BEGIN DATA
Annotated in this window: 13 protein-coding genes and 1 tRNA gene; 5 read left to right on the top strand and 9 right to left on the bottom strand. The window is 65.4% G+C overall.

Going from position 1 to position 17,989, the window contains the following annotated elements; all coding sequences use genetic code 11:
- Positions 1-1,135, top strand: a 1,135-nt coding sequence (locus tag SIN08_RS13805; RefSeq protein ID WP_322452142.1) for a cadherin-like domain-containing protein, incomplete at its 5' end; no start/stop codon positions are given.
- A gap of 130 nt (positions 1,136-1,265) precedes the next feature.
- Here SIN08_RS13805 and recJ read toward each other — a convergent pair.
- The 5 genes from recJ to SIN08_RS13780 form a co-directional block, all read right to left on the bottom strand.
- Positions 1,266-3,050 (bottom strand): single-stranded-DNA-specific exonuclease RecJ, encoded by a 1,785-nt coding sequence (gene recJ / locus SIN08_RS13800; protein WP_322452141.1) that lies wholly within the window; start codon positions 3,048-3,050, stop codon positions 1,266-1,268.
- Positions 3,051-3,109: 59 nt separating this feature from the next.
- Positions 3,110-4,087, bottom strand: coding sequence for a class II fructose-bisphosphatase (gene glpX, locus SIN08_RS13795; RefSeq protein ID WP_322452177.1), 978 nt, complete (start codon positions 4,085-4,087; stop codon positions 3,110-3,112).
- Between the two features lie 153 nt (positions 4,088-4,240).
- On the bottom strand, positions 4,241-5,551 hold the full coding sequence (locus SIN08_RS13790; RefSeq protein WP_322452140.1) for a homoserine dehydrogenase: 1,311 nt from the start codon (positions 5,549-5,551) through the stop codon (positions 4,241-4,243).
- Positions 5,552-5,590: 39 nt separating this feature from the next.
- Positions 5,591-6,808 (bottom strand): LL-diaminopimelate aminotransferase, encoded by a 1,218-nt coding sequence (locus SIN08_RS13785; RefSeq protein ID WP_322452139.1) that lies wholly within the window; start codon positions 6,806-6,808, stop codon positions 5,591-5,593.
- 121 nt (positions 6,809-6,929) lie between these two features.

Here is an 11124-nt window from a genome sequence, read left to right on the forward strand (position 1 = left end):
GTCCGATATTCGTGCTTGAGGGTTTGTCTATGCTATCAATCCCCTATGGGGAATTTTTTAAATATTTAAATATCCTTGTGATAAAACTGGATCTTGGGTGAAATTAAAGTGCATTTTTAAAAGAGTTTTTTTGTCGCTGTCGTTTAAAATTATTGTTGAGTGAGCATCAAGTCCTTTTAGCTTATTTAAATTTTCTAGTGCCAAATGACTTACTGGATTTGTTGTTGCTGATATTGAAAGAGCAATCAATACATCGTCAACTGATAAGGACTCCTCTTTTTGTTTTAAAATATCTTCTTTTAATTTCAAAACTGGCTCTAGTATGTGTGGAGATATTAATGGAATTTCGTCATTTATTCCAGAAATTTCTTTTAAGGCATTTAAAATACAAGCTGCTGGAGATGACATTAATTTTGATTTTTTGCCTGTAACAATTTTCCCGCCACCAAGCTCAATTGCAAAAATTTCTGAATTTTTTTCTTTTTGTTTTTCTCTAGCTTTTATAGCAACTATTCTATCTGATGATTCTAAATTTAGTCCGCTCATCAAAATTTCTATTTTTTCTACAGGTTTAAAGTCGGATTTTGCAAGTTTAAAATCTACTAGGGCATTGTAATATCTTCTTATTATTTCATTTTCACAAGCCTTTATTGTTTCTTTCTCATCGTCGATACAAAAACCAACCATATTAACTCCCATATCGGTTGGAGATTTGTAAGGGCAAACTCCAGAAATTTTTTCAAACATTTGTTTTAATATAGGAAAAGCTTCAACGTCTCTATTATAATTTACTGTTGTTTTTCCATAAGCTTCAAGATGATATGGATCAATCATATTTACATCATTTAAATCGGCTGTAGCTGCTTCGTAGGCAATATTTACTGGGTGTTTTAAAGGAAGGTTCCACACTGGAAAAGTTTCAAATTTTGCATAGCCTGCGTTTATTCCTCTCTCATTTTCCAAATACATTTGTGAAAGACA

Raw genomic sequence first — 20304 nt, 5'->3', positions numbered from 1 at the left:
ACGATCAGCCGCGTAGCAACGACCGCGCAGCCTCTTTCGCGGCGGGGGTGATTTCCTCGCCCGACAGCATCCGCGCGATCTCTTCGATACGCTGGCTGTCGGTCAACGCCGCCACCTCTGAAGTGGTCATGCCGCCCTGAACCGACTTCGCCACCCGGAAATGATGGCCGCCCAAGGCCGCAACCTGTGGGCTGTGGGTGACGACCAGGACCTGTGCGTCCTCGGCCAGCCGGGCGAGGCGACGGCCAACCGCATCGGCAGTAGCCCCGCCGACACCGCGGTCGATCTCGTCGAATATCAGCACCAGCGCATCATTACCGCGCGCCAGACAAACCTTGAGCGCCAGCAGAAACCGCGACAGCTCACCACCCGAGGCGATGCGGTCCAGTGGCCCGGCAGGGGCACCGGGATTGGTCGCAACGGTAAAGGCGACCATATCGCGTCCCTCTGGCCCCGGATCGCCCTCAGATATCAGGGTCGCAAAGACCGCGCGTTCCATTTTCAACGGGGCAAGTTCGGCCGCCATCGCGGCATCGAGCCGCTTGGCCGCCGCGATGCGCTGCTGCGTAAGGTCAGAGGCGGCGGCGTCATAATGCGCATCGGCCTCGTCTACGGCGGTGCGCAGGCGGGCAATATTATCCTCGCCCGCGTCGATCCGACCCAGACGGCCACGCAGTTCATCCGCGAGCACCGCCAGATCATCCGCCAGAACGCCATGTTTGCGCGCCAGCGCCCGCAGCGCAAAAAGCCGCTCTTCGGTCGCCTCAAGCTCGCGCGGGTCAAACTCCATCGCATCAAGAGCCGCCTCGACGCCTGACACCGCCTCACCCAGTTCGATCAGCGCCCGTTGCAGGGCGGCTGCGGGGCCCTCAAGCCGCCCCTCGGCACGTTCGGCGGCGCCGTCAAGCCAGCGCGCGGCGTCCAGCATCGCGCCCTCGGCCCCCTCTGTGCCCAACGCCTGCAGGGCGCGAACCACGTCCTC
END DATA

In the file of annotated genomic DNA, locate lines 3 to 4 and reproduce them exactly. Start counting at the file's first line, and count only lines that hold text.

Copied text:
- Positions 1-1,135, top strand: a 1,135-nt coding sequence (locus tag SIN08_RS13805; RefSeq protein ID WP_322452142.1) for a cadherin-like domain-containing protein, incomplete at its 5' end; no start/stop codon positions are given.
- A gap of 130 nt (positions 1,136-1,265) precedes the next feature.